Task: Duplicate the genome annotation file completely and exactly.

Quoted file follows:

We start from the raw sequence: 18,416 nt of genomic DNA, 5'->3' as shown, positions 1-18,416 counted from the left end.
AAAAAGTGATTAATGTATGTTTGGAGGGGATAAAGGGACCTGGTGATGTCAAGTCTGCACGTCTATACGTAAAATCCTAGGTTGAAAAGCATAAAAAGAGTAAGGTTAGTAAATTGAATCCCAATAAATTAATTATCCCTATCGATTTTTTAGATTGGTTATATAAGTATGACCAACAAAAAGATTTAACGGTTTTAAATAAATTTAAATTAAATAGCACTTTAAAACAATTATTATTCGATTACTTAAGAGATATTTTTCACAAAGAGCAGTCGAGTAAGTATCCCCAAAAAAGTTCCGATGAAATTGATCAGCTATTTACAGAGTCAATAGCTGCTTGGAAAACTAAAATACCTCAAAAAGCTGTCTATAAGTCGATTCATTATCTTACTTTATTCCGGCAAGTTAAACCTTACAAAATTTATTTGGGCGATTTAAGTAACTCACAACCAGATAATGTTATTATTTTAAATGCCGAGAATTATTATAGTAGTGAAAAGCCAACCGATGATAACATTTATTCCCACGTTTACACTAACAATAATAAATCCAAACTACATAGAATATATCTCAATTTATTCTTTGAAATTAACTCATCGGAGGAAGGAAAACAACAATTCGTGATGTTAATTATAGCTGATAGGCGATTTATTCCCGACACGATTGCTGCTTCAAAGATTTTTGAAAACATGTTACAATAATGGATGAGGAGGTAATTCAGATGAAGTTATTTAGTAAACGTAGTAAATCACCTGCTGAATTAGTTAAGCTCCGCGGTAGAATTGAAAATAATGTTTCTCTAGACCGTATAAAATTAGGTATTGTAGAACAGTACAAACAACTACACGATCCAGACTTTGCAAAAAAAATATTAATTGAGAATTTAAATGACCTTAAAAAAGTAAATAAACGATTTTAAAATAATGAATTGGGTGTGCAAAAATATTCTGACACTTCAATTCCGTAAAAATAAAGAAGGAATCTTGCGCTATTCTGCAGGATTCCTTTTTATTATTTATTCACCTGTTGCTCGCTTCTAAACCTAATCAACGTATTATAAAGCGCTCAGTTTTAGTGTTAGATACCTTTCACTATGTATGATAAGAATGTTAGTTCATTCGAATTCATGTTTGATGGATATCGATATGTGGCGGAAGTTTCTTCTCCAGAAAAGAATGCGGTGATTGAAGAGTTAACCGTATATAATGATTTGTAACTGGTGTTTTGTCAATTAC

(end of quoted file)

We start from the raw sequence: 18,416 nt of genomic DNA, 5'->3' as shown, positions 1-18,416 counted from the left end.
AAAAAGTGATTAATGTATGTTTGGAGGGGATAAAGGGACCTGGTGATGTCAAGTCTGCACGTCTATACGTAAAATCCTAGGTTGAAAAGCATAAAAAGAGTAAGGTTAGTAAATTGAATCCCAATAAATTAATTATCCCTATCGATTTTTTAGATTGGTTATATAAGTATGACCAACAAAAAGATTTAACGGTTTTAAATAAATTTAAATTAAATAGCACTTTAAAACAATTATTATTCGATTACTTAAGAGATATTTTTCACAAAGAGCAGTCGAGTAAGTATCCCCAAAAAAGTTCCGATGAAATTGATCAGCTATTTACAGAGTCAATAGCTGCTTGGAAAACTAAAATACCTCAAAAAGCTGTCTATAAGTCGATTCATTATCTTACTTTATTCCGGCAAGTTAAACCTTACAAAATTTATTTGGGCGATTTAAGTAACTCACAACCAGATAATGTTATTATTTTAAATGCCGAGAATTATTATAGTAGTGAAAAGCCAACCGATGATAACATTTATTCCCACGTTTACACTAACAATAATAAATCCAAACTACATAGAATATATCTCAATTTATTCTTTGAAATTAACTCATCGGAGGAAGGAAAACAACAATTCGTGATGTTAATTATAGCTGATAGGCGATTTATTCCCGACACGATTGCTGCTTCAAAGATTTTTGAAAACATGTTACAATAATGGATGAGGAGGTAATTCAGATGAAGTTATTTAGTAAACGTAGTAAATCACCTGCTGAATTAGTTAAGCTCCGCGGTAGAATTGAAAATAATGTTTCTCTAGACCGTATAAAATTAGGTATTGTAGAACAGTACAAACAACTACACGATCCAGACTTTGCAAAAAAAATATTAATTGAGAATTTAAATGACCTTAAAAAAGTAAATAAACGATTTTAAAATAATGAATTGGGTGTGCAAAAATATTCTGACACTTCAATTCCGTAAAAATAAAGAAGGAATCTTGCGCTATTCTGCAGGATTCCTTTTTATTATTTATTCACCTGTTGCTCGCTTCTAAACCTAATCAACGTATTATAAAGCGCTCAGTTTTAGTGTTAGATACCTTTCACTATGTATGATAAGAATGTTAGTTCATTCGAATTCATGTTTGATGGATATCGATATGTGGCGGAAGTTTCTTCTCCAGAAAAGAATGCGGTGATTGAAGAGTTAACCGTATATAATGATTTGTAACTGGTGTTTTGTCAATTAC